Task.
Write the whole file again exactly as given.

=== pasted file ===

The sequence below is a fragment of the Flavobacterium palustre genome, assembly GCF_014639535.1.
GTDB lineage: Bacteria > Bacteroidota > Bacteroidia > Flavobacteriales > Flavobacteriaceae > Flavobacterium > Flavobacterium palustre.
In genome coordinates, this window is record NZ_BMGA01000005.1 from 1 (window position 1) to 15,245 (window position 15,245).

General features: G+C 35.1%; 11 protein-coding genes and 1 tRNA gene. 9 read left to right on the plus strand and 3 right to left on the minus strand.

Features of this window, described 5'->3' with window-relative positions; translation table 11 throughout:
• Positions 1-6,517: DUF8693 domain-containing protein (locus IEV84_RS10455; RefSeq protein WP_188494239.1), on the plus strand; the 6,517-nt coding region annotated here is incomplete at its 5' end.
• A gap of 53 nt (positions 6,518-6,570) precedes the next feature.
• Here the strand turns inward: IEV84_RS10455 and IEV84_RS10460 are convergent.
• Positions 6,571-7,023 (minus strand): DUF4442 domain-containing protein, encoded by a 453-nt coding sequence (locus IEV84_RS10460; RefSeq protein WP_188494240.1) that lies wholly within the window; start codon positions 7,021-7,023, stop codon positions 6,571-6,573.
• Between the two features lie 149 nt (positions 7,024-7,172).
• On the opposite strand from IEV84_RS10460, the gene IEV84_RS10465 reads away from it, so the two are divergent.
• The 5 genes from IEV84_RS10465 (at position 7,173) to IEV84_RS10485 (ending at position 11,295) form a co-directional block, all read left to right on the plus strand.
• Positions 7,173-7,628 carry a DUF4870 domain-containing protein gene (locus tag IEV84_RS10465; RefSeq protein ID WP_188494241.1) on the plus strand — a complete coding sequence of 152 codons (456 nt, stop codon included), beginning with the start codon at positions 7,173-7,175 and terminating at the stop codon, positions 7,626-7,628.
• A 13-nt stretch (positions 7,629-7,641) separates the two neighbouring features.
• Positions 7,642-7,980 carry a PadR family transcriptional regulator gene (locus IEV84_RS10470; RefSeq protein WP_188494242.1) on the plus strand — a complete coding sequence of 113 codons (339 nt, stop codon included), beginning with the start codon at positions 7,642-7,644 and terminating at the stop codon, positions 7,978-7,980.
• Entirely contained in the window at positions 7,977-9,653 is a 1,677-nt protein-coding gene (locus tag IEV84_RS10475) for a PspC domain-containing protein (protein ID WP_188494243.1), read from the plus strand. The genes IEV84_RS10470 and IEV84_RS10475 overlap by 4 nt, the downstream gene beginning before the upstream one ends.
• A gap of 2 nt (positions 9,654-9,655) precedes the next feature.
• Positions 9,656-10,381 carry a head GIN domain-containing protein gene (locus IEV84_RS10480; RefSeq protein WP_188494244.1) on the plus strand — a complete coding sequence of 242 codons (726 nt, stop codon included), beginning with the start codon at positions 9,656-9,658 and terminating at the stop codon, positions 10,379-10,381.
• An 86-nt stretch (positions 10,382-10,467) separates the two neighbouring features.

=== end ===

The sequence below is a fragment of the Flavobacterium palustre genome, assembly GCF_014639535.1.
GTDB lineage: Bacteria > Bacteroidota > Bacteroidia > Flavobacteriales > Flavobacteriaceae > Flavobacterium > Flavobacterium palustre.
In genome coordinates, this window is record NZ_BMGA01000005.1 from 1 (window position 1) to 15,245 (window position 15,245).

General features: G+C 35.1%; 11 protein-coding genes and 1 tRNA gene. 9 read left to right on the plus strand and 3 right to left on the minus strand.

Features of this window, described 5'->3' with window-relative positions; translation table 11 throughout:
• Positions 1-6,517: DUF8693 domain-containing protein (locus IEV84_RS10455; RefSeq protein WP_188494239.1), on the plus strand; the 6,517-nt coding region annotated here is incomplete at its 5' end.
• A gap of 53 nt (positions 6,518-6,570) precedes the next feature.
• Here the strand turns inward: IEV84_RS10455 and IEV84_RS10460 are convergent.
• Positions 6,571-7,023 (minus strand): DUF4442 domain-containing protein, encoded by a 453-nt coding sequence (locus IEV84_RS10460; RefSeq protein WP_188494240.1) that lies wholly within the window; start codon positions 7,021-7,023, stop codon positions 6,571-6,573.
• Between the two features lie 149 nt (positions 7,024-7,172).
• On the opposite strand from IEV84_RS10460, the gene IEV84_RS10465 reads away from it, so the two are divergent.
• The 5 genes from IEV84_RS10465 (at position 7,173) to IEV84_RS10485 (ending at position 11,295) form a co-directional block, all read left to right on the plus strand.
• Positions 7,173-7,628 carry a DUF4870 domain-containing protein gene (locus tag IEV84_RS10465; RefSeq protein ID WP_188494241.1) on the plus strand — a complete coding sequence of 152 codons (456 nt, stop codon included), beginning with the start codon at positions 7,173-7,175 and terminating at the stop codon, positions 7,626-7,628.
• A 13-nt stretch (positions 7,629-7,641) separates the two neighbouring features.
• Positions 7,642-7,980 carry a PadR family transcriptional regulator gene (locus IEV84_RS10470; RefSeq protein WP_188494242.1) on the plus strand — a complete coding sequence of 113 codons (339 nt, stop codon included), beginning with the start codon at positions 7,642-7,644 and terminating at the stop codon, positions 7,978-7,980.
• Entirely contained in the window at positions 7,977-9,653 is a 1,677-nt protein-coding gene (locus tag IEV84_RS10475) for a PspC domain-containing protein (protein ID WP_188494243.1), read from the plus strand. The genes IEV84_RS10470 and IEV84_RS10475 overlap by 4 nt, the downstream gene beginning before the upstream one ends.
• A gap of 2 nt (positions 9,654-9,655) precedes the next feature.
• Positions 9,656-10,381 carry a head GIN domain-containing protein gene (locus IEV84_RS10480; RefSeq protein WP_188494244.1) on the plus strand — a complete coding sequence of 242 codons (726 nt, stop codon included), beginning with the start codon at positions 9,656-9,658 and terminating at the stop codon, positions 10,379-10,381.
• An 86-nt stretch (positions 10,382-10,467) separates the two neighbouring features.